Male starlings begin to build and actually decorate the nests with flowers to attract females. To repel insects they add fresh herbs. How smart is that! The males’ mating calls vary between squawks, chortles, trills, and what sounds to me like someone pounding nails into a board!

If she is properly impressed by his vocal talents and accepts the floral offerings, she will promptly rip them out and finish building the nest. He is then officially accepted as her mate. As many as 3 separate families will occupy the same nest over the course of a breeding season. Four or more medium blue eggs are laid in the cups of soft, dried grass. Once the nestlings have hatched, both parents devote all their energy towards feeding their young.

If you should experience an invasion of these birds at your feeders, you have options. It is important to discourage them from remaining in your area, as they will aggressively drive out adult songbirds and kill any baby birds in order to use the nesting spots for themselves.

  • Use an upside down suet feeder. Songbirds can easily figure out how to hang from and obtain food from this type of suet holder, while larger birds like starlings cannot feed from that position.
  • During summer months, stop feeding your birds for a week or two. Without a ready supply of seeds, your nuisance birds may move on. Natural food sources are abundant, so supplemental feeding can be safely put on hold without causing any undue stress for your regular songbird visitors.
  • Install a cage-type feeder. Smaller birds with smaller beaks can easily access seeds, while the starlings cannot.
  • Buy grey striped rather than black oil sunflower seeds. Starlings have soft beaks and are not able to crack the outer shell of these seeds, while your regular backyard birds will have no trouble.
  • Do not offer cracked corn or millet, which are some of the favorite foods of starlings.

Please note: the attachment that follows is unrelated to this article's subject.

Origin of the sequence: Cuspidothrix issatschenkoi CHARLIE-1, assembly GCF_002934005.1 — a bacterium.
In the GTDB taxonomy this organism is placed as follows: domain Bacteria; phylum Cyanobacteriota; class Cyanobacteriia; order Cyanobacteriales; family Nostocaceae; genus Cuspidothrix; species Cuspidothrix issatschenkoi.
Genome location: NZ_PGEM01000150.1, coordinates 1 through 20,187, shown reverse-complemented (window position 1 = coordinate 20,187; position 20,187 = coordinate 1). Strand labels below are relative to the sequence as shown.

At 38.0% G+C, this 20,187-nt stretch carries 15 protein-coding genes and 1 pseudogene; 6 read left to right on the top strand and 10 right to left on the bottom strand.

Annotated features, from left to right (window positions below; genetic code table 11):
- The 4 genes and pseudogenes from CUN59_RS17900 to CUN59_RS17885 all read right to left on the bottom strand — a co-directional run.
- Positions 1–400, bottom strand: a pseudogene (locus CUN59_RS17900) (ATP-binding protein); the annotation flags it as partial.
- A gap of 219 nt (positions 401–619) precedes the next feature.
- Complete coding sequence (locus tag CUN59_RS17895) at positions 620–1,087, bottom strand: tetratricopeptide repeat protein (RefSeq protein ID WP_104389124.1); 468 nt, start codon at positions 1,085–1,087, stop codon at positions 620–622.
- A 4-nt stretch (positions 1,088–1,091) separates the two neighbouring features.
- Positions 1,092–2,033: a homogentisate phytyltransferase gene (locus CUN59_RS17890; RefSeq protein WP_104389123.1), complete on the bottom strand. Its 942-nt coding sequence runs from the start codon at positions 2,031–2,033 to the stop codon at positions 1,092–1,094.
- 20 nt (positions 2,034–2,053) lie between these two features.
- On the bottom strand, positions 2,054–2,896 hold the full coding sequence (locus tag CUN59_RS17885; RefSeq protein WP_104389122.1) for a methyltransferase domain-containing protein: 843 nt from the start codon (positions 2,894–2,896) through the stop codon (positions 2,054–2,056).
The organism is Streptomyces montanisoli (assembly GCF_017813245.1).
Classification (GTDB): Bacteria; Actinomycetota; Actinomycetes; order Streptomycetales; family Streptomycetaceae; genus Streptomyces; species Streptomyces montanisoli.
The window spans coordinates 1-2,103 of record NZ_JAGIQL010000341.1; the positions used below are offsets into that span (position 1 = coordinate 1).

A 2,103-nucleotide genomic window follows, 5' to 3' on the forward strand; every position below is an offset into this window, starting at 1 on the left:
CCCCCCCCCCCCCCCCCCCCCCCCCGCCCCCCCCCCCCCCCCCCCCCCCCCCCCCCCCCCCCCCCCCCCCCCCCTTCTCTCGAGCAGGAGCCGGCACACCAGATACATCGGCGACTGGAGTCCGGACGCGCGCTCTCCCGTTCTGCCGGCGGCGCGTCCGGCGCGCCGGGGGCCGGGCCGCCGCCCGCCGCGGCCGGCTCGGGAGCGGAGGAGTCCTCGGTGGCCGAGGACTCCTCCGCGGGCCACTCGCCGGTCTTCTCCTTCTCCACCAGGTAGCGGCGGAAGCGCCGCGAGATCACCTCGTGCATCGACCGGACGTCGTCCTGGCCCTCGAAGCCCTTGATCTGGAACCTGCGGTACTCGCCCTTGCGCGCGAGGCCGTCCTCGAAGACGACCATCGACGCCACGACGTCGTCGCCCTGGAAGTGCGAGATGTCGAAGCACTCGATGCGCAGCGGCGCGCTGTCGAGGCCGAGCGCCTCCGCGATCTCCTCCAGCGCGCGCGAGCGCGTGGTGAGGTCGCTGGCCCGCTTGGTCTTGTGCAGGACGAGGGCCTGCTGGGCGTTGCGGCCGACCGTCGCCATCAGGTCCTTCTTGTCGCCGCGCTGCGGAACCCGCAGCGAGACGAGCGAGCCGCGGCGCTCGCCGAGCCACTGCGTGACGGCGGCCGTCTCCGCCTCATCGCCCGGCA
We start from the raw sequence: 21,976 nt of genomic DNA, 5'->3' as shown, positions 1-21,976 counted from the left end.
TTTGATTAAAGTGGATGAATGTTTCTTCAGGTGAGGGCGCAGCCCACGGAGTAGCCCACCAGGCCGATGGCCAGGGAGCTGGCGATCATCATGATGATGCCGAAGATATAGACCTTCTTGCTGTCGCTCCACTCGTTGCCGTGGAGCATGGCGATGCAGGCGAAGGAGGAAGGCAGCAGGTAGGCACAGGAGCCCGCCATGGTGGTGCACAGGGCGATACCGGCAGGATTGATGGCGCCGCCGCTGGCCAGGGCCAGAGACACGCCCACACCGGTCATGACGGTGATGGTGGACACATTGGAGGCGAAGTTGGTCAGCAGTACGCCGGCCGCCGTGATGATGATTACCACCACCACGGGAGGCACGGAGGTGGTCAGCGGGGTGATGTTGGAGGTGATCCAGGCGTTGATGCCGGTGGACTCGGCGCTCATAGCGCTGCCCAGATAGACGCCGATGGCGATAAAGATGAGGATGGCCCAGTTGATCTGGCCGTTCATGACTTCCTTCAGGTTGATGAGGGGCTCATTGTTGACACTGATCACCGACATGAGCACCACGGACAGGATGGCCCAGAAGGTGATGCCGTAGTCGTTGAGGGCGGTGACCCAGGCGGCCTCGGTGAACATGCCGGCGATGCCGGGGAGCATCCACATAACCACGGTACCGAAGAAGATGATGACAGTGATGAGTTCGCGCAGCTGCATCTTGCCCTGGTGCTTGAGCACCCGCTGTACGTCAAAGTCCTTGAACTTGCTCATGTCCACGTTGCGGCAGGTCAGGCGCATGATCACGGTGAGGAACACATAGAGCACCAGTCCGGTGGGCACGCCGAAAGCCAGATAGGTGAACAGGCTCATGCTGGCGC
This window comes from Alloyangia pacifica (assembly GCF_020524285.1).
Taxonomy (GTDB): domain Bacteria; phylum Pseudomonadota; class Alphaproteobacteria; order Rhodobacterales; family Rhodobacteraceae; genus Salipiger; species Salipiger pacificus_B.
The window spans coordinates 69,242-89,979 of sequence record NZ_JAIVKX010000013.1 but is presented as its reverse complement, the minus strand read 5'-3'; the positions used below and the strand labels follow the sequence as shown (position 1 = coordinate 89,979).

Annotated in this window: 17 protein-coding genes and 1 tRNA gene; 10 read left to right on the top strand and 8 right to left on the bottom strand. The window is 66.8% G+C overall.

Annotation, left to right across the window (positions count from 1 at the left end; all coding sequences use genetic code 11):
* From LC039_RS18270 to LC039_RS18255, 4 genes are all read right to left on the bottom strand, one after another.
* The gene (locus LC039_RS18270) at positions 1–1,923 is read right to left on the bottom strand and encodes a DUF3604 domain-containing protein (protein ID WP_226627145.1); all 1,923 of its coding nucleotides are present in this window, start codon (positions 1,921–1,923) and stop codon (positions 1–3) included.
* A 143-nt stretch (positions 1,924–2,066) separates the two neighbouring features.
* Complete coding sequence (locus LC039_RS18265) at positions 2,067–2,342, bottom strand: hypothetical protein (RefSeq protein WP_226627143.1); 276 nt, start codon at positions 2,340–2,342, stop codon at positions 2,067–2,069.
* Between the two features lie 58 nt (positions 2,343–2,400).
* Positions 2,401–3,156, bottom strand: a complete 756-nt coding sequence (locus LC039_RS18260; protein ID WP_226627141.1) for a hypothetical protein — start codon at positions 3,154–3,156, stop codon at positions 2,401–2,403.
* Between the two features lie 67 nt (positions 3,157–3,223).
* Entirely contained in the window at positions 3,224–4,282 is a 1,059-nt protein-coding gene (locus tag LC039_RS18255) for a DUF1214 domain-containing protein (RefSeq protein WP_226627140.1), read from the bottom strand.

• Do remove seed hulls and fallen seeds from beneath your feeders so as not to encourage these ground-foragers.
  • Consider buying a bird feeder that closes automatically when heavier birds or squirrels try to feed from it.
  • Tube style feeders limit access for larger birds because the short perch and proximity to feeding ports configuration is awkward for them. Larger groups will not be able to dine at once, causing squabbles. While they are competing with each other, no seeds are eaten!
  • Outfit your bird houses with predator tubes. These provide a small ‘tunnel’ the songbirds use with ease, but the larger birds cannot enter. This prevents them from usurping the nest box or reaching the babies inside. They are forced to look elsewhere, and you have saved future generations of thankful songbirds.

Unless you have falcons patrolling your area, you may experience these powerhouse birds. Use the above tactics to minimize their impact on your bird population. Despite their aggressive takeover attitude, it is to their credit that they eat literally tons of gypsy moth caterpillars, blowfly and other obnoxious insect larvae and adults. They are attentive and devoted parents. And the murmuration ‘dance’ they perform is truly awesome.



Source by Connie M Smith

Leave a Comment